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Why Small Groups?

fellowship groups graphics

I recently finished a sermon series where I outlined the vision of our church. One of our deep values is connecting christians together in vital community. Below is an essay that I wrote that outlines why we believe community is so vital.

Why small groups?

Fellowship is a church that is structured around small groups. We are not just a church that “has” small groups; we are a church “of” small groups. Since we believe that small groups are the main atmosphere for Christian growth and discipleship, we want all of our members to be engaged in these communities. In short, small groups are a BIG DEAL here at Fellowship.

Our conviction about small groups grows out of a strong belief that Christians cannot grow outside of vibrant Christian community. We need more than a classroom and the deposit of information to grow; we must be deeply involved in a community of people where we can know and be known. Put another way, we need more than the Bible and the Holy Spirit to grow; we need other Christians in our lives to “spur us on to love and good works.” Before we get into what happens in a typical small group, let’s look at what the Bible says about the importance of community.


As a human being, community is in your DNA. You were created by God to live in vital relationships with other people. To understand why community is so vital, we must first understand that we were made in the image of God—and exactly what sort of God in whose image we were made.

In Genesis we learn that humans are made in the image of the triune God. This means that, as humans, we are made in the image of a God who is a “We,” not a “Me.” Notice in Genesis God says, “let us make man in our image.” God’s three-ness has huge implications for what it means to be human. Since you are made in the image of the God who exists in community, you are a being who has community hard-wired into your DNA. You were built for community. When you ignore relationships, you are cutting against the grain of your humanity. We cannot isolate ourselves without becoming deeply broken and lonely. As God told Adam at the beginning, “it is not good for man to be alone.” Adam was lonely not because he was imperfect, but because he was perfectly made in the image of the triune God.

At Fellowship, we don’t want anyone to be alone. We were built to know and be known because we are made in the image of God. Community groups exist to foster this basic “life together” for which we were built.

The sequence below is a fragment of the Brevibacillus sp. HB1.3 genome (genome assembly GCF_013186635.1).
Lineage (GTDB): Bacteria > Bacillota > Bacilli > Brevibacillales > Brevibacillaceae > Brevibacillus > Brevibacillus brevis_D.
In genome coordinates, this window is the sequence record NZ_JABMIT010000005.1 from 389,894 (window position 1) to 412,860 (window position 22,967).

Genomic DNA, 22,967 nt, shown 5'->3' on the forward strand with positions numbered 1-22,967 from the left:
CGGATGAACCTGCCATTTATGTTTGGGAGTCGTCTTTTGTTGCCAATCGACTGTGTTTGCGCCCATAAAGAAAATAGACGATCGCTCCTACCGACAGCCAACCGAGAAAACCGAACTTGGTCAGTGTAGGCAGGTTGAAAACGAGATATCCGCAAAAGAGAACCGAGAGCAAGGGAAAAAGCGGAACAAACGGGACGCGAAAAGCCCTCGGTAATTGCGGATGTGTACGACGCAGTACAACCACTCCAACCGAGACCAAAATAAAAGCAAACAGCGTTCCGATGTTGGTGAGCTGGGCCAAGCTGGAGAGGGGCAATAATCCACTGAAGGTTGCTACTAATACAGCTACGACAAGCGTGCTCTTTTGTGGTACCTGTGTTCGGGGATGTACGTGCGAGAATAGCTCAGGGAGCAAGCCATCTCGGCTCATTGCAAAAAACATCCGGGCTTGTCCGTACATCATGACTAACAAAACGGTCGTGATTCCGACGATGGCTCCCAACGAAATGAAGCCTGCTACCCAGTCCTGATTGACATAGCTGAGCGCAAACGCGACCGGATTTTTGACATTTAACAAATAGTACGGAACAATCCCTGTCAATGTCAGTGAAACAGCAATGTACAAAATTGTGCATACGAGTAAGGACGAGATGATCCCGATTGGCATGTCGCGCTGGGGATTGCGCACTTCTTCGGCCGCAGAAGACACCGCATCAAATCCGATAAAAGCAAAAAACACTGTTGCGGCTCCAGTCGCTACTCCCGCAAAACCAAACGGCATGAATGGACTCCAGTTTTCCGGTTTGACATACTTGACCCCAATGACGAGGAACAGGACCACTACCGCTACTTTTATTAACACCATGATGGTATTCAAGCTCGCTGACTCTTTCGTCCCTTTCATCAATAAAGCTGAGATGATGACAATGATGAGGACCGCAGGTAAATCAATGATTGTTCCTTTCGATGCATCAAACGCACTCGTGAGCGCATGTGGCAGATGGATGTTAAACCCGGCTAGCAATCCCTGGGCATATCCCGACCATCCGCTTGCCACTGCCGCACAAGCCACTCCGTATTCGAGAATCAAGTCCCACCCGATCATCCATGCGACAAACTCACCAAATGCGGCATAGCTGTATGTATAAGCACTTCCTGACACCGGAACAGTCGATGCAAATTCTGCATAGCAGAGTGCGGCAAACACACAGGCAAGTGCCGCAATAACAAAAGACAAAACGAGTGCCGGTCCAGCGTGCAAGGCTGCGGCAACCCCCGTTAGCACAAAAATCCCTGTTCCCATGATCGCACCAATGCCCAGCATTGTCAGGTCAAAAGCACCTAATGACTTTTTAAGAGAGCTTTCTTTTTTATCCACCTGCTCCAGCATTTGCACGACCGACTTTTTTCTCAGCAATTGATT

Not only are we created for community, we are redeemed for community. When Adam fell into sin, humans were not only separated from God, but also from one another. The world was relationally fractured, resulting in racism, murders, strife, alienation, and every other kind of social breakdown. A major aspect of God’s work in Christ is to heal the broken relationships caused by the sin.

God’s great plan for relational healing is the church. The God of the Bible is a community-forming God. God never brings a person into a relationship with himself, without at the same time bringing them into a relationship with others.

In the New Testament the church is described with strikingly intense metaphors. Christians are likened to “living stones” in a holy temple. In another passage we are called “fellow citizens” of the kingdom of God. We are also called members of the same household. Continually throughout the NT we are called “brothers and sisters.” In all of these passages we see that the gospel unites us together in a relationship that is closer than even blood relatives. Jesus connects people of different classes, races, and genders into “one new man.”

It is impossible to be a Christian on your own. Many in our culture say, “I love Jesus, I just do not want to be part of the church.” But the God of the Bible will not let you do this. If you do not want to be part of the church community, you will have to find another religion. God has redeemed you into a deep, rich, close-knit community.


While many view the Christian life as a highly personal quest for private spiritual growth, the Bible reveals that growth is impossible outside of community. Even a cursory reading of the New Testament reveals how deeply communal the Christian life is. Most of the “you’s” in the New Testament are plural. Almost all of the commands given to Christians can only be carried out in Christian community. For example, the phrase, “one another” is found all the way through the pages of Paul’s letters. We are told to bear one another’s burdens, forgive one another, speak the truth to one another, and the list goes on and on. How can you obey the “one another’s” of the Bible if you are not deeply engaged in community?

Not only is community assumed in the New Testament, the NT authors directly command believers to come together in community. In the Book of Hebrews the writer says that we ought not “forsake the assembling of ourselves together.” In the book of Acts, the example set by the early church is that the church not only assembled one day a week in the Temple, but throughout the week (day by day) in each other’s houses. The point is clear: Christians ought to be getting together often to “spur one another on to love and good works.”


Furthermore, Love, the chief mark of the Christian life, can only be practiced in community. The Bible says, “God is love.” All who claim to be his children should resemble him in this most basic character trait. I John says that if we do not “love the brothers” we are not “born of God.”

The only way you can know that you love “the brothers” is if you actually know them. You cannot love somebody that you do not know or have any contact with. There is a famous character in Dostoyevsky’s Brother’s Karamasov who considers himself a humanitarian. He loves humanity, and he gives lots of his money to different charities. The only problem is that he hates people. It is impossible to love a generic “humanity” if you cannot stand to be in the same room with an actual human being.

Jesus said that the most defining mark of Christian love is that you actually love your enemy. The power of the early church is that former enemies (Jews and Gentiles) were living together as “brothers and sisters” in a close-knit community. Community is the context where our love (agape) is tested. How do I know if I love others? You must get to know a real “other.” You must get into close Christian community with a person that is different than yourself—even a person who was formerly an enemy. Community is the only place where true agape love is revealed. If a person says, “I love Jesus but not his church,” they are revealing a deep failure to display the most cardinal Christian virtue.